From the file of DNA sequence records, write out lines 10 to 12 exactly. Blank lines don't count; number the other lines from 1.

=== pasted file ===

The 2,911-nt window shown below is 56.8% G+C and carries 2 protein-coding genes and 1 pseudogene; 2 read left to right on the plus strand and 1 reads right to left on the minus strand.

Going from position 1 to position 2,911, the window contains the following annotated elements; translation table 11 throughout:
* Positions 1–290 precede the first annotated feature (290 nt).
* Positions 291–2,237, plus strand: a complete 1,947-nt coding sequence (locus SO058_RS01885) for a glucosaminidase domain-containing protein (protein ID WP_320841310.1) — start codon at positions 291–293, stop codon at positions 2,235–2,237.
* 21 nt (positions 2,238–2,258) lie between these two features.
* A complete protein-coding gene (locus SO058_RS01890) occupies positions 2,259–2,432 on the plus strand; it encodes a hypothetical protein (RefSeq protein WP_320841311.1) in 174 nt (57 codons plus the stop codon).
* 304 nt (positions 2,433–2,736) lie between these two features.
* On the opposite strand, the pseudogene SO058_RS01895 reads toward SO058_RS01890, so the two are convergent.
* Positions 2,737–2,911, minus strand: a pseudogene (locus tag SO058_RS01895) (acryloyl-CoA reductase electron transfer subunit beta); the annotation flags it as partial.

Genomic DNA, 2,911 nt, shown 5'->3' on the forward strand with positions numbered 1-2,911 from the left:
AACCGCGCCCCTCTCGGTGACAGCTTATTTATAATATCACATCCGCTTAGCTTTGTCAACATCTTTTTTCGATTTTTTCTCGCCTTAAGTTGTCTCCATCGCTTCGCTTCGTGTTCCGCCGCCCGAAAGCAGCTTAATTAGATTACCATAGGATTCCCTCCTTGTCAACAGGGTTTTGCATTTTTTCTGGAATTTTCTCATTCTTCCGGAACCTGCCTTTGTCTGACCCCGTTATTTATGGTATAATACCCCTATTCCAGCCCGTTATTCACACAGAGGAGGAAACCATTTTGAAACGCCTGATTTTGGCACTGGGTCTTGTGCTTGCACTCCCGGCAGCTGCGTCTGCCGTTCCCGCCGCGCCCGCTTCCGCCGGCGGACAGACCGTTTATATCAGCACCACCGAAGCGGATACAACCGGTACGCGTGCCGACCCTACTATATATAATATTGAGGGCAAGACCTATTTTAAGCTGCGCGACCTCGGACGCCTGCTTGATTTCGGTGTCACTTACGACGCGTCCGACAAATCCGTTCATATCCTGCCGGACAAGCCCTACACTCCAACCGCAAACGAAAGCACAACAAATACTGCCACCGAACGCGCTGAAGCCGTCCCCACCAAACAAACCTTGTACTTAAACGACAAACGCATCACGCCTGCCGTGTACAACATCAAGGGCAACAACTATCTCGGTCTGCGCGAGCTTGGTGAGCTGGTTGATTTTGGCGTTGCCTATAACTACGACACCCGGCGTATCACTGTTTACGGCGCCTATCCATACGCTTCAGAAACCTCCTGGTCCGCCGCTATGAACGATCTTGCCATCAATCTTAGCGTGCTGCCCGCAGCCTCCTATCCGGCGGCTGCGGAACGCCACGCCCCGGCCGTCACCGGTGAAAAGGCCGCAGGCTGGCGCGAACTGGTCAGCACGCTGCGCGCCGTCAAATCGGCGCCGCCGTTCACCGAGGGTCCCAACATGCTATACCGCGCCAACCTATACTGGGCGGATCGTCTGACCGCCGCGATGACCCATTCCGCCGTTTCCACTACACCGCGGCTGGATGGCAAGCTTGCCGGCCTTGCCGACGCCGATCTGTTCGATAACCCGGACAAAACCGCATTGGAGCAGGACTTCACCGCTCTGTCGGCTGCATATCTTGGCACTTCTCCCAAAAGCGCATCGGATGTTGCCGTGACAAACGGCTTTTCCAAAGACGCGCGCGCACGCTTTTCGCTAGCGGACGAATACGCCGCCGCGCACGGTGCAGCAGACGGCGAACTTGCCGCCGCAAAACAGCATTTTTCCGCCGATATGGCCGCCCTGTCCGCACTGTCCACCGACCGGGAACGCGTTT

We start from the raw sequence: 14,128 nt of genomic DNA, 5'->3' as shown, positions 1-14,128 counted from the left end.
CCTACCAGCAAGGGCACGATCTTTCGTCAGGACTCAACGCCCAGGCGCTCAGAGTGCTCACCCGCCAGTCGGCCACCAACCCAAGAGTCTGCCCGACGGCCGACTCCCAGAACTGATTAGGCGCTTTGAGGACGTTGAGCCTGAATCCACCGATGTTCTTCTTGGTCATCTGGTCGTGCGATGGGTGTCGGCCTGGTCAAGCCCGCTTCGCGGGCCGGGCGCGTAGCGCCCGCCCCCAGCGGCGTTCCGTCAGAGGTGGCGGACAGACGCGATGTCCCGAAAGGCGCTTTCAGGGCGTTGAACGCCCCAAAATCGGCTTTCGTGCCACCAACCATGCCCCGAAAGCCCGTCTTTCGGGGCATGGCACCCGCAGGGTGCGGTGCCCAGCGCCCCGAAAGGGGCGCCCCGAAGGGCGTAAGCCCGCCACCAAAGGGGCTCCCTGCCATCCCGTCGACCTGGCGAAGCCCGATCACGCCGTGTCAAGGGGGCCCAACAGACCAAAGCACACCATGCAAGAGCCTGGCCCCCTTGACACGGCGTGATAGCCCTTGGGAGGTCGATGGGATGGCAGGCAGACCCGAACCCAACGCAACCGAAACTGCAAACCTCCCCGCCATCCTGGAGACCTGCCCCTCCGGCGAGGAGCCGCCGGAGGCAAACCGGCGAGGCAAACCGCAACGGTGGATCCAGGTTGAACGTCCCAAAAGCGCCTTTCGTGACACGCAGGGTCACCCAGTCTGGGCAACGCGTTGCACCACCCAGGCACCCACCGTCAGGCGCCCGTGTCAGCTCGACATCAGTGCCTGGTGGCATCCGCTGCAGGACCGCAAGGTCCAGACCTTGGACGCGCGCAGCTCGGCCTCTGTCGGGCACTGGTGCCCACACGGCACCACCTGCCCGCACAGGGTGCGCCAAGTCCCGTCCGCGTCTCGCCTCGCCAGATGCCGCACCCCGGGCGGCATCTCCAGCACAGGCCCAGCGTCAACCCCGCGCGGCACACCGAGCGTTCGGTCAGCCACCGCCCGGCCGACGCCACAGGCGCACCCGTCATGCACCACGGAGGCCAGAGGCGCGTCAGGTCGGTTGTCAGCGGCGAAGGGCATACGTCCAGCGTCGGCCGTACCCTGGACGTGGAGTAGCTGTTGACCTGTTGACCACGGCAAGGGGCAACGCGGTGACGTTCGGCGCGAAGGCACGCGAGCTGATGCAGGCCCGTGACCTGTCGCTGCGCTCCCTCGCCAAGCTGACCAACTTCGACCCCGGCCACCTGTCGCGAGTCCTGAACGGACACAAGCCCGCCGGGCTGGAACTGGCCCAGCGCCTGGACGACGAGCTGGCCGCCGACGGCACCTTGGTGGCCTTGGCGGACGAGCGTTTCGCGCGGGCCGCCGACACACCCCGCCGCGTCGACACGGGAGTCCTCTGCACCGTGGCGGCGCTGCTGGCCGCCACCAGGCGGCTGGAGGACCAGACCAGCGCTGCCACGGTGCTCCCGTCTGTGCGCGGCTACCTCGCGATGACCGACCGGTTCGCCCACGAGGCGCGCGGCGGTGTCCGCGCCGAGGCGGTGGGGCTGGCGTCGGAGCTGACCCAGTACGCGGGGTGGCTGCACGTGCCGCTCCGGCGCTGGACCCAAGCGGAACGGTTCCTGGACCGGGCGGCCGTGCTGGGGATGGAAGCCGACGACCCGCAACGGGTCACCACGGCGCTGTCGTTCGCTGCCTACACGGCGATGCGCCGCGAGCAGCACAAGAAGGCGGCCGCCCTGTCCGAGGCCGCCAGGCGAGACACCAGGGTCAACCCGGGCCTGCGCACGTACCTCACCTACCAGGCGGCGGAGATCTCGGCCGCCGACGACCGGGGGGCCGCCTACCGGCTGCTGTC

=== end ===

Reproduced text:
Genomic DNA, 2,911 nt, shown 5'->3' on the forward strand with positions numbered 1-2,911 from the left:
AACCGCGCCCCTCTCGGTGACAGCTTATTTATAATATCACATCCGCTTAGCTTTGTCAACATCTTTTTTCGATTTTTTCTCGCCTTAAGTTGTCTCCATCGCTTCGCTTCGTGTTCCGCCGCCCGAAAGCAGCTTAATTAGATTACCATAGGATTCCCTCCTTGTCAACAGGGTTTTGCATTTTTTCTGGAATTTTCTCATTCTTCCGGAACCTGCCTTTGTCTGACCCCGTTATTTATGGTATAATACCCCTATTCCAGCCCGTTATTCACACAGAGGAGGAAACCATTTTGAAACGCCTGATTTTGGCACTGGGTCTTGTGCTTGCACTCCCGGCAGCTGCGTCTGCCGTTCCCGCCGCGCCCGCTTCCGCCGGCGGACAGACCGTTTATATCAGCACCACCGAAGCGGATACAACCGGTACGCGTGCCGACCCTACTATATATAATATTGAGGGCAAGACCTATTTTAAGCTGCGCGACCTCGGACGCCTGCTTGATTTCGGTGTCACTTACGACGCGTCCGACAAATCCGTTCATATCCTGCCGGACAAGCCCTACACTCCAACCGCAAACGAAAGCACAACAAATACTGCCACCGAACGCGCTGAAGCCGTCCCCACCAAACAAACCTTGTACTTAAACGACAAACGCATCACGCCTGCCGTGTACAACATCAAGGGCAACAACTATCTCGGTCTGCGCGAGCTTGGTGAGCTGGTTGATTTTGGCGTTGCCTATAACTACGACACCCGGCGTATCACTGTTTACGGCGCCTATCCATACGCTTCAGAAACCTCCTGGTCCGCCGCTATGAACGATCTTGCCATCAATCTTAGCGTGCTGCCCGCAGCCTCCTATCCGGCGGCTGCGGAACGCCACGCCCCGGCCGTCACCGGTGAAAAGGCCGCAGGCTGGCGCGAACTGGTCAGCACGCTGCGCGCCGTCAAATCGGCGCCGCCGTTCACCGAGGGTCCCAACATGCTATACCGCGCCAACCTATACTGGGCGGATCGTCTGACCGCCGCGATGACCCATTCCGCCGTTTCCACTACACCGCGGCTGGATGGCAAGCTTGCCGGCCTTGCCGACGCCGATCTGTTCGATAACCCGGACAAAACCGCATTGGAGCAGGACTTCACCGCTCTGTCGGCTGCATATCTTGGCACTTCTCCCAAAAGCGCATCGGATGTTGCCGTGACAAACGGCTTTTCCAAAGACGCGCGCGCACGCTTTTCGCTAGCGGACGAATACGCCGCCGCGCACGGTGCAGCAGACGGCGAACTTGCCGCCGCAAAACAGCATTTTTCCGCCGATATGGCCGCCCTGTCCGCACTGTCCACCGACCGGGAACGCGTTT

We start from the raw sequence: 14,128 nt of genomic DNA, 5'->3' as shown, positions 1-14,128 counted from the left end.